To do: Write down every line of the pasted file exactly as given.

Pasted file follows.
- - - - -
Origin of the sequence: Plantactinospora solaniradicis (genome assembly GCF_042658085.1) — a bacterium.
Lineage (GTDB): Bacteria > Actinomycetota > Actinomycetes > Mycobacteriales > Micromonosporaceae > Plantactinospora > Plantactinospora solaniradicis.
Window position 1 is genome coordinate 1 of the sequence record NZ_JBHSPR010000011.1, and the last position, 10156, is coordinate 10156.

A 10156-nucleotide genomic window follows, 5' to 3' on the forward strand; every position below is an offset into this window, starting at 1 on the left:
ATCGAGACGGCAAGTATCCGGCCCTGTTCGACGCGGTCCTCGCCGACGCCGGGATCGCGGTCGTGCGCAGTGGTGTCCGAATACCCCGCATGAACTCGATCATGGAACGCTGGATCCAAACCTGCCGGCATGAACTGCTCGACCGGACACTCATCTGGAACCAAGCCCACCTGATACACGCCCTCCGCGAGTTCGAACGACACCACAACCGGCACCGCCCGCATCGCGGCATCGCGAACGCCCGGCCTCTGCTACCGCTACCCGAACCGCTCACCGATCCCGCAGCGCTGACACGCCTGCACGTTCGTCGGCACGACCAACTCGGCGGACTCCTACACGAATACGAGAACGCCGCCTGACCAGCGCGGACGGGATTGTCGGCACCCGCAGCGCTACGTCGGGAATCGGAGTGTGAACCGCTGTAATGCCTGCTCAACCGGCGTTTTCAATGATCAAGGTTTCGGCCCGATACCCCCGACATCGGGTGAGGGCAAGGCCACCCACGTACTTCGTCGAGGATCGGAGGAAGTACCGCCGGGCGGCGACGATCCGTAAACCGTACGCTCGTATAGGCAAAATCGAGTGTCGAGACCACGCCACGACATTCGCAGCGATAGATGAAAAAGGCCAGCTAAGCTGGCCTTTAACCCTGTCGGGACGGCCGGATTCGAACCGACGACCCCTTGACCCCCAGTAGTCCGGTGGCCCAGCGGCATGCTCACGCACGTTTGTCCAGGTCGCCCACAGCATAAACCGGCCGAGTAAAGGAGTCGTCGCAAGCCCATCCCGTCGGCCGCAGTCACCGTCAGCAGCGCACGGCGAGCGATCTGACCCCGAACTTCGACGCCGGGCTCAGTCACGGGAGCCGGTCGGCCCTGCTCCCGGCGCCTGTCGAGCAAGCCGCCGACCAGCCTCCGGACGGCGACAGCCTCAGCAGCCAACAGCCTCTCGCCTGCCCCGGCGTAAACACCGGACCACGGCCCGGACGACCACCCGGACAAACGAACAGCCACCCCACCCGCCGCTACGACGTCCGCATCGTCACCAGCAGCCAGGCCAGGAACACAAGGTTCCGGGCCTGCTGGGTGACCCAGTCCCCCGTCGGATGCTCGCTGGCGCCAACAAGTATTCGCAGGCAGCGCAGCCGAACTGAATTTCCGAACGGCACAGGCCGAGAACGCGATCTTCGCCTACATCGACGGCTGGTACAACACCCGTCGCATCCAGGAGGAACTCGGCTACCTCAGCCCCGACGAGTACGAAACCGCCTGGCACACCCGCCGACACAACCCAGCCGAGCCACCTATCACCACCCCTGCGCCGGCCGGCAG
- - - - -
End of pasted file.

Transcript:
Origin of the sequence: Plantactinospora solaniradicis (genome assembly GCF_042658085.1) — a bacterium.
Lineage (GTDB): Bacteria > Actinomycetota > Actinomycetes > Mycobacteriales > Micromonosporaceae > Plantactinospora > Plantactinospora solaniradicis.
Window position 1 is genome coordinate 1 of the sequence record NZ_JBHSPR010000011.1, and the last position, 10156, is coordinate 10156.

A 10156-nucleotide genomic window follows, 5' to 3' on the forward strand; every position below is an offset into this window, starting at 1 on the left:
ATCGAGACGGCAAGTATCCGGCCCTGTTCGACGCGGTCCTCGCCGACGCCGGGATCGCGGTCGTGCGCAGTGGTGTCCGAATACCCCGCATGAACTCGATCATGGAACGCTGGATCCAAACCTGCCGGCATGAACTGCTCGACCGGACACTCATCTGGAACCAAGCCCACCTGATACACGCCCTCCGCGAGTTCGAACGACACCACAACCGGCACCGCCCGCATCGCGGCATCGCGAACGCCCGGCCTCTGCTACCGCTACCCGAACCGCTCACCGATCCCGCAGCGCTGACACGCCTGCACGTTCGTCGGCACGACCAACTCGGCGGACTCCTACACGAATACGAGAACGCCGCCTGACCAGCGCGGACGGGATTGTCGGCACCCGCAGCGCTACGTCGGGAATCGGAGTGTGAACCGCTGTAATGCCTGCTCAACCGGCGTTTTCAATGATCAAGGTTTCGGCCCGATACCCCCGACATCGGGTGAGGGCAAGGCCACCCACGTACTTCGTCGAGGATCGGAGGAAGTACCGCCGGGCGGCGACGATCCGTAAACCGTACGCTCGTATAGGCAAAATCGAGTGTCGAGACCACGCCACGACATTCGCAGCGATAGATGAAAAAGGCCAGCTAAGCTGGCCTTTAACCCTGTCGGGACGGCCGGATTCGAACCGACGACCCCTTGACCCCCAGTAGTCCGGTGGCCCAGCGGCATGCTCACGCACGTTTGTCCAGGTCGCCCACAGCATAAACCGGCCGAGTAAAGGAGTCGTCGCAAGCCCATCCCGTCGGCCGCAGTCACCGTCAGCAGCGCACGGCGAGCGATCTGACCCCGAACTTCGACGCCGGGCTCAGTCACGGGAGCCGGTCGGCCCTGCTCCCGGCGCCTGTCGAGCAAGCCGCCGACCAGCCTCCGGACGGCGACAGCCTCAGCAGCCAACAGCCTCTCGCCTGCCCCGGCGTAAACACCGGACCACGGCCCGGACGACCACCCGGACAAACGAACAGCCACCCCACCCGCCGCTACGACGTCCGCATCGTCACCAGCAGCCAGGCCAGGAACACAAGGTTCCGGGCCTGCTGGGTGACCCAGTCCCCCGTCGGATGCTCGCTGGCGCCAACAAGTATTCGCAGGCAGCGCAGCCGAACTGAATTTCCGAACGGCACAGGCCGAGAACGCGATCTTCGCCTACATCGACGGCTGGTACAACACCCGTCGCATCCAGGAGGAACTCGGCTACCTCAGCCCCGACGAGTACGAAACCGCCTGGCACACCCGCCGACACAACCCAGCCGAGCCACCTATCACCACCCCTGCGCCGGCCGGCAG